Risky Business
EdjSports examines critical decisions and their impact on GWC (Game-Winning Chance).
Aaron Rodgers
Photo: USA Today Sports Images

The stage was perfectly set for Aaron Rodgers on Sunday in Indianapolis. Trailing by three points with just one timeout and 1:25 remaining in the game, the Packers began their final drive in regulation with their backs to the goal line. Facing a desperate 3rd and 6 from his own 6-yard line, Rodgers connected with Marquez Valdes-Scantling at midfield. After using their final timeout, the Packers now found themselves on 1st and 10 at the Colts’ 47-yard line with 1:10 of game clock. A subsequent strike to Davante Adams for another first down put the Packers in a very advantageous position at the Colts’ 33-yard line with 57 seconds remaining. This is where things get interesting.

Typically defined as a right and not necessarily an obligation, an option is a valuable resource to have when used properly. For instance, imagine you have the right to purchase Apple stock at 5% above the current price any time between now and July of 2021. This would be a valuable asset because the price could increase greatly during that time and the option could be ‘struck’ for profit. If the advantageous circumstance does not occur, then the option simply goes unexercised. As experienced financial traders know well, exercising an option too early is a suboptimal strategy as it squanders value. What does all of this have to do with an NFL game between the Packers and the Colts? Quite a bit, actually.


As Aaron Rodgers and the Packers were orchestrating the final minute of their game-winning drive, they were in possession of two important types of options.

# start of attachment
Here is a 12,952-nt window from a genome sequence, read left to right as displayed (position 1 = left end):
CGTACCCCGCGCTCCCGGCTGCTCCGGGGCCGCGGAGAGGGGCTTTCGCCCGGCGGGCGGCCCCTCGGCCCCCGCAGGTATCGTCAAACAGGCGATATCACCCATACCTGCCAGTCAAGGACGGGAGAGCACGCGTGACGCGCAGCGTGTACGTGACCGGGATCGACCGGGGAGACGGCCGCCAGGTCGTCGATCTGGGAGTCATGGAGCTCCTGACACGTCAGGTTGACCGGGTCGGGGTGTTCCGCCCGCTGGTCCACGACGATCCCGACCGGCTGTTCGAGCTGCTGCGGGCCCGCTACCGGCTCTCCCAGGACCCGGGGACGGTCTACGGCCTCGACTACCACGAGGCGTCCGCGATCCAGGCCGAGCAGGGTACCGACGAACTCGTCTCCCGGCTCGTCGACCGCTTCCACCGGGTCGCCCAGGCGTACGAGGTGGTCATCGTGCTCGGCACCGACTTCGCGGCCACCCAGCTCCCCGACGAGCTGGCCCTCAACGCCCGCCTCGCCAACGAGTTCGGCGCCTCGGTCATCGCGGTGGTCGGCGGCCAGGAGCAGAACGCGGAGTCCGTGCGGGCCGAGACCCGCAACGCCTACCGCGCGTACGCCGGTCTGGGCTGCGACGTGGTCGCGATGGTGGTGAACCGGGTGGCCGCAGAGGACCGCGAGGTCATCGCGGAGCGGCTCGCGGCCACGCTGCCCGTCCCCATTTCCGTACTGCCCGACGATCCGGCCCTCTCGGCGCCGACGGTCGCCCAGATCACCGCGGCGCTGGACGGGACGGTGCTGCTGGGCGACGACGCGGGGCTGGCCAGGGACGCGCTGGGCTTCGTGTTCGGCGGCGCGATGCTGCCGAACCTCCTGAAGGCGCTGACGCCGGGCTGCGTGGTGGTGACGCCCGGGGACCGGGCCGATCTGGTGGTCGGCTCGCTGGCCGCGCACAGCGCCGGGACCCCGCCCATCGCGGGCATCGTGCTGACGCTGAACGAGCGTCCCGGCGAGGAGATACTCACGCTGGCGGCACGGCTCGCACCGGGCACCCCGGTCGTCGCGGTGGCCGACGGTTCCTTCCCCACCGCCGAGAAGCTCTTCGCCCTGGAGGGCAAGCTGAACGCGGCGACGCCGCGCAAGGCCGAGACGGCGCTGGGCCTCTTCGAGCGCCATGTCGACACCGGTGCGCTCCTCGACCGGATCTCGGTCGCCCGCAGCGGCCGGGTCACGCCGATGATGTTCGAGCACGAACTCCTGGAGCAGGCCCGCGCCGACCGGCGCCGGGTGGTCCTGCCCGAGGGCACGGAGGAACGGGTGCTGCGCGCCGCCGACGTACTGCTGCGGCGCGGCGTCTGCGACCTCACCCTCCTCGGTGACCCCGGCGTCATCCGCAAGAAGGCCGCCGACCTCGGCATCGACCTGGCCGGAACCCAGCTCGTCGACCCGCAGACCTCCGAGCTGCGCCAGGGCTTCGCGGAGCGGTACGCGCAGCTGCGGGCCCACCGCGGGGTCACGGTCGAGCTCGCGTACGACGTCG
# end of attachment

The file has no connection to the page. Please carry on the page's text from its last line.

1. Although they were already within field goal range, with the ability to tie the game and send it into overtime, they were exercising their option to score a touchdown and win outright.
  2. The Packers also had the option to sacrifice a down in exchange for preserving clock by spiking the ball. This could be exercised on any down at their discretion.


The first option presents a pretty straightforward strategy.The Packers will use as much clock as possible to score a touchdown while retaining the option to kick a high percentage field goal if necessary. When the Packers finally arrived at 4th and 3 on the Colts’ 8-yard line, it was time to correctly exercise their right to kick the field goal.

The option to spike the ball is much more complicated. Twice during the final minute of regulation, the Packers chose to spike the ball on first down. There are two main considerations with this strategy. Not only does it stop the clock, but it also allows the Packers to be more prepared for the next play. It is difficult to assess the value of having more time to choose a play as it also affords the Colts’ defense more time to respond. We can, however, look at the respective value of preserving clock vs. sacrificing a down by simulating the relevant game states.


With 57 seconds remaining at the Colts’ 33-yard line:


With 42 seconds remaining at the Colts’ 15-yard line:



At face value, it looks like the Packers may have unnecessarily lost nearly 10% of GWC in the final crucial moments of regulation. As already mentioned, the value of setting the offense also must be considered. Additionally, the two scenarios of spiking the ball are not necessarily independent, as the first decision may directly affect the circumstances of the second decision. What is clear is that the Packers prematurely exercised their options in both scenarios. By spiking the ball on first down, they guarantee only getting two opportunities for a first down or touchdown before they face a field goal decision. If they run a play on first down, they may have as many as three total opportunities before facing a field goal decision and can always retain the option of spiking the ball on 2nd or 3rd down if necessary.

While we can’t justifiably say the Packers tossed away a full 9.7% of GWC by spiking the ball twice, it is very likely they reduced their winning prospects by a significant margin with these two hasty decisions.